Flying in crisis as air travel not expected to recover until 2024
International Air Transport Association (IATA) revealed that air travel is likely to recover from the effects of Covid-19 by 2024.
Speaking at an IATA media briefing on July 28, 2020, IATA’s Director General and CEO Alexandre de Juniac said the situation looked grim.
“There was more flying in June, but still demand was down 86.5 percent on 2019 levels. It may be an improvement, but we are still in a very deep crisis. And it does not appear that it will end any time soon.
“The slow speed of improvement is telling us that the recovery will take a year longer than we previously expected. We now think it will be 2024 before Revenue Passenger Kilometers (RPKs) return to 2019 levels. And this could slip further if we have setbacks in containing the virus or finding a vaccine.
“Because we expect more short-haul flying in the recovery phase, passenger numbers could return to 2019 levels earlier than RPKs—by 2023. And this is also a year later than we previously thought,” he said.
De Juniac said travel restrictions were the most immediate problem.
“Our challenge is to learn to live with this virus. But most of the world remains closed with severe restrictions on movement. Keeping travel and tourism, which is 10 percent of the global economy, in lockdown does not qualify as progress towards learning to live with the virus. The UK’s start-stop approach to lifting and re-imposing restrictions does not qualify either.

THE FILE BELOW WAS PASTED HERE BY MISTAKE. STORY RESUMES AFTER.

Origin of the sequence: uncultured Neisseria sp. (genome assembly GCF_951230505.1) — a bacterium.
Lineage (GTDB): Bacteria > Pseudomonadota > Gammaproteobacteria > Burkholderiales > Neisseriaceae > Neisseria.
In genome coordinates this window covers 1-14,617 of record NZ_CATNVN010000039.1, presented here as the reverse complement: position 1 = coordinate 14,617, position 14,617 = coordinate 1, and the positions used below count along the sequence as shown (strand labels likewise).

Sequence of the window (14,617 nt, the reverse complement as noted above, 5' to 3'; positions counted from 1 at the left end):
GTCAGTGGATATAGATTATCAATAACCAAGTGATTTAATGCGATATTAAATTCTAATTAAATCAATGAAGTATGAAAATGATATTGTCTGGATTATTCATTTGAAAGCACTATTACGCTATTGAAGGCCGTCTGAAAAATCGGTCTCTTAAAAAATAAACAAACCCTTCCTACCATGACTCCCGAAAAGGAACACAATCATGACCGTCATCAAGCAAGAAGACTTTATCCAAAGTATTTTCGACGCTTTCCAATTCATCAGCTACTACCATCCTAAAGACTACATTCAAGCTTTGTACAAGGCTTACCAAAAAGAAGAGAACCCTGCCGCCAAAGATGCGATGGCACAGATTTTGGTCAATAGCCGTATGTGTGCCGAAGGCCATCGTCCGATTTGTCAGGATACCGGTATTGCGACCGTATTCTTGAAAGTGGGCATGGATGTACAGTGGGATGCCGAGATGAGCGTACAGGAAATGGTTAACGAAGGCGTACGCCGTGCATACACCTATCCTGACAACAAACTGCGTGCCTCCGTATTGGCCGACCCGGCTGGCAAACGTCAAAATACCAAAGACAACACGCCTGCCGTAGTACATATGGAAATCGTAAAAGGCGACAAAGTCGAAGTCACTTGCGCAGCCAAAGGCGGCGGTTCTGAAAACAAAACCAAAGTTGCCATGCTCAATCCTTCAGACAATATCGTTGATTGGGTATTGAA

“People need to see governments working together so that they can safely get on with more normal lives. For tens of millions that means resuming jobs in the travel and tourism sector. And for hundreds of millions more that means the ability to travel,” he explained at the press conference.
He also emphasised that the International Civil Aviation Organization (ICAO) guidance on safely resuming aviation is designed to manage the risks of reconnecting people and economies during the pandemic.
He said this included screening people before travel and measures to avoid transmission in flight.
"If governments can implement comprehensive contact tracing, we will be able to isolate and test to stop community spread from anybody—travellers or others. The immediate top priority in combatting travel restrictions is implementing the ICAO guidance and establishing contact tracing," he suggested.
De Juniac also believed that Covid-19 testing needed to play a role in facilitating travel.
"I am not suggesting that testing should be a blanket requirement for re-opening. But there are already tests that are accurate enough to be used to facilitate the relaxing of travel restrictions if they are taken 24-28 hours before travellers head to the airport.
"And as tests become even, faster and scalable, these could take place closer to the traveler’s flight time and in the vicinity of the airport," he said.
He emphasised the need for relief measures, stating that a "slower recovery will put more airlines in financial peril."
"Government relief measures are essential, which includes direct financial assistance. Given the ballooning debt burden that the industry has taken on, this must be in ways that don’t do further damage to the balance sheet."